Residents of the Mid-Hudson village of Liberty had the highest effective property tax rate in New York (outside New York City and Nassau) during fiscal year 2019, according to the newest edition of Benchmarking NY, the Empire Center’s annual examination of local property taxes.

Liberty, a small village in Sullivan County with a population of less than 5,000, had an effective rate of $60.81 per $1,000 of estimated market value—or $9,121 on a $150,000 house. The lowest effective tax rate in the state was $3.93 per $1,000, levied on homes and businesses in the Sagaponack school district portion of the Suffolk County town of Southampton. That low rate reflected the town’s high property values, where the latest Census Bureau data put the median home price at $626,400.

One Suffolk County village – Lloyd Harbor – had combined annual taxes of $38,341 on a median-value home. The lowest tax bill on a median-value home was $1,128 in the Hamilton County town of Arietta in the Raquette Lake school district, which sends its small handful of students to neighboring districts.

Benchmarking NY uses data from the state comptroller’s office to calculate effective tax rates–combined county, municipal and school taxes as a percent of market value–for thousands of localities across the state during 2019, excluding only New York City and Nassau County. The complete report lists the top and bottom 20 tax rates and tax bills on a locality’s median-value home in each of nine regions. The highest effective rate and highest tax bill on a median-value home in each region were found in the following communities:

screen-shot-2019-11-26-at-11-51-03-am-1597342

Taxpayers can see the components of their local property taxes and compare taxes across the state using the Empire Center’s Property Tax Calculator on SeeThroughNY.net, the Center’s transparency website.

The Empire Center, based in Albany, is an independent, non-profit, non-partisan think tank dedicated to promoting policies to make New York a better place to live, work and raise a family.

You may also like

Port Authority’s Overtime Surge Wiped Out ‘Cashless’ Savings

Seven Port Authority of New York and New Jersey employees last year collected more than $200,000 each in overtime as total overtime surged, according to 2023 payroll data posted today on SeeThroughNY, the Empire Center’s government transparency website. The five-year increase in overtime far exceeds the Port Authority's payroll savings from phasing out bridge and tunnel toll collectors over the same period. Read More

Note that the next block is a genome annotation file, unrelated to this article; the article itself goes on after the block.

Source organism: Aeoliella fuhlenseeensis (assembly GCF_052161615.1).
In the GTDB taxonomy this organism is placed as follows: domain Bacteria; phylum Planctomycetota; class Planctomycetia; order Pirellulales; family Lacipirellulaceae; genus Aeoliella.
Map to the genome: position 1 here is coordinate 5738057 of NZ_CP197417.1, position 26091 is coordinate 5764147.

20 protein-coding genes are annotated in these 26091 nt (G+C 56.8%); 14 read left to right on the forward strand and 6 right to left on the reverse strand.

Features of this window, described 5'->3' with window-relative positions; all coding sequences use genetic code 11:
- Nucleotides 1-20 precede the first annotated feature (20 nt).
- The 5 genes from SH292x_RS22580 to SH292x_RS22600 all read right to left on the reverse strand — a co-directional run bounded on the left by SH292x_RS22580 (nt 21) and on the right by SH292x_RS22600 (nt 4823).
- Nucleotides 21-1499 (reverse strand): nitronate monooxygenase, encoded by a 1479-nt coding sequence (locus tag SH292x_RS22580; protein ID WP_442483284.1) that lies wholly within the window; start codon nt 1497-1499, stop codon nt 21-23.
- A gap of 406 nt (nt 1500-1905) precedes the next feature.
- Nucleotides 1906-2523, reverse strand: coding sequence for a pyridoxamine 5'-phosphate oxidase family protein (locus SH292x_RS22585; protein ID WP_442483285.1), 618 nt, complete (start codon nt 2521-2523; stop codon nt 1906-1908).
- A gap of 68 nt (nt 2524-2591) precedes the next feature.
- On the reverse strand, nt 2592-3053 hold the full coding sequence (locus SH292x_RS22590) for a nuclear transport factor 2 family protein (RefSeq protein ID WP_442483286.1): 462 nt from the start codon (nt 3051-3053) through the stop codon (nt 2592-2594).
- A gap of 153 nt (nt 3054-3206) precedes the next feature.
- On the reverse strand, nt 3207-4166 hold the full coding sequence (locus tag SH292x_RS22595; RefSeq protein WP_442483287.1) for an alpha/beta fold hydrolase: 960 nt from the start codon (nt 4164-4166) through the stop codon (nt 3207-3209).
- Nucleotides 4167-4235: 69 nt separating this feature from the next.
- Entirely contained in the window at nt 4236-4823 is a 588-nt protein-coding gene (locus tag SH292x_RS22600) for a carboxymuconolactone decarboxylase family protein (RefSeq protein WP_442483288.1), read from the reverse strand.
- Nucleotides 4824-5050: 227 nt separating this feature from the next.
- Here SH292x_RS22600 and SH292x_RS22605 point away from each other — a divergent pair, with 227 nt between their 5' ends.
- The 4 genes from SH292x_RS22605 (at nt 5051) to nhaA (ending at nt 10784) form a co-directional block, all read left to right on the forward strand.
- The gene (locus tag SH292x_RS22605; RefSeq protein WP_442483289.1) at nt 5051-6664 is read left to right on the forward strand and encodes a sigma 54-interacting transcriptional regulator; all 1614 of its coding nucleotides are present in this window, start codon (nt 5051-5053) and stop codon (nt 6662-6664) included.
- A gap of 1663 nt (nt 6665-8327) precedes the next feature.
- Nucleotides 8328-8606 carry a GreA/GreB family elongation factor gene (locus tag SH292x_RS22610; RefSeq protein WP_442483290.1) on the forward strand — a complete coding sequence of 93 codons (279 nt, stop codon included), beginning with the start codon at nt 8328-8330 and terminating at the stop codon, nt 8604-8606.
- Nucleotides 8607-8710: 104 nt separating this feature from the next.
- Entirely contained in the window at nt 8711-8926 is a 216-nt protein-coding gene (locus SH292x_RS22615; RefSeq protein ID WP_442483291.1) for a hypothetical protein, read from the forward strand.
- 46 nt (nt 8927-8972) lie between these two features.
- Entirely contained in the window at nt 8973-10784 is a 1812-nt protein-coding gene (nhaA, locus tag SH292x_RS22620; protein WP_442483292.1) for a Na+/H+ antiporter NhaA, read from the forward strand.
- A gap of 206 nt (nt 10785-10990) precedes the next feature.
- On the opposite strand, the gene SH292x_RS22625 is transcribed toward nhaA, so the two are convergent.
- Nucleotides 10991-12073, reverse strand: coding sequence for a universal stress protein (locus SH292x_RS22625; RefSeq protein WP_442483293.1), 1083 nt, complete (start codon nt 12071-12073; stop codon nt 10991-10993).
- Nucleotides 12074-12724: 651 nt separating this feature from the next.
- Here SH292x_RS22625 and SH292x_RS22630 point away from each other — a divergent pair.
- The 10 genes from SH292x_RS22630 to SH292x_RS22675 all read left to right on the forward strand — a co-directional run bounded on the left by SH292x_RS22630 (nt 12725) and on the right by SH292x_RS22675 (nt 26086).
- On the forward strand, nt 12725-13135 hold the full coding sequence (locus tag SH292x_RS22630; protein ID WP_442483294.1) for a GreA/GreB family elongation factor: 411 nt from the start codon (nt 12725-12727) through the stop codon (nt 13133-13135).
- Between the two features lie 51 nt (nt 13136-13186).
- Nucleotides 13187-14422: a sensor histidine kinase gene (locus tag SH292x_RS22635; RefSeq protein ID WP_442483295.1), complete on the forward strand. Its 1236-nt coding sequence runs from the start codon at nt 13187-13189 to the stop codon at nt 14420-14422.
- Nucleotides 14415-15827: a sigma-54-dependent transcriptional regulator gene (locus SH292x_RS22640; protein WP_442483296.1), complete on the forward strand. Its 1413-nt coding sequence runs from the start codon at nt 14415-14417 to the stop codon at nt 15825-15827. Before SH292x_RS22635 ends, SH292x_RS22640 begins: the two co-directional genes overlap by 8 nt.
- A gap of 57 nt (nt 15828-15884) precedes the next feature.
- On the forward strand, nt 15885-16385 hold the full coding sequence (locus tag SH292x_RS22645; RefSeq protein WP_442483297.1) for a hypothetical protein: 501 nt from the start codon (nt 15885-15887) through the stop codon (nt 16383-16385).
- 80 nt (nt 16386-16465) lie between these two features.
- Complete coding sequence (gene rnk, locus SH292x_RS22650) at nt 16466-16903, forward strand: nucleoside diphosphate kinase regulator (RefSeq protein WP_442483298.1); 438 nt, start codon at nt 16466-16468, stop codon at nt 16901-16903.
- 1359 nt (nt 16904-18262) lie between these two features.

Empire Index: State’s On Wrong Track, Tax Cap Popular And More

Three in five New Yorkers (60 percent) say the state is on the wrong track, up from 55 percent earlier this year, according to the latest Empire Index poll of registered voters by the Empire Center for Public Policy. Read More

School Budgets Outpace Inflation As Districts Plan To Spend Over $33K Per Student

School districts presenting budgets to voters next Tuesday plan to spend an average of $33,404 per student, up 4.4 percent from the current school year, according to new state data. Read More

MTA Payroll Jumps 9 Percent As Overtime Goes Off the Rails Again

The Metropolitan Transportation Authority (MTA)’s payroll jumped $663 million, or 9 percent, last year as overtime spending ticked up to a new record and subsidiaries dished out $261 million in retroactive pay, according to data posted today on SeeThroughNY, the Empire Center’s government transparency website. Read More

Empire Center Experts React to FY25 Budget

"This year’s budget process was an avoidable trainwreck. New York is the only state that begins its fiscal year on April 1, earlier than anyone else. This has contributed to Albany’s new, old tradition of missing deadlines, then hurriedly voting on bills before lawmakers can fully review them. Moving the fiscal year start would make the budget process more transparent and give lawmakers time to better perform their duty as the state’s board of directors." Read More

Teacher Pensions Added to SeeThroughNY Include 25 Over $300K

New York’s two teacher pension systems last year had 25 retirees eligible to collect pensions of more than $300,000, according to data posted today on SeeThroughNY, the Empire Center’s government transparency website. Read More

Median Teacher Pay Tops $100K In Five Counties, Two Boroughs, 1/4 of NY Districts

A total of 189 out of 685 school districts outside New York City last year had median classroom teacher pay over $100,000, according to data posted today on SeeThroughNY, the Empire Center’s government transparency website, up from 156 five years earlier. Read More

More is Never Enough: NY’s School Spending

The latest federal data show New York's public school system has the highest per-pupil spending of any state; New York City has the highest per-pupil spending among the nation’s 50 largest school districts; and New York teachers have the highest average pay while pupil-teacher ratio is among the lowest. Read More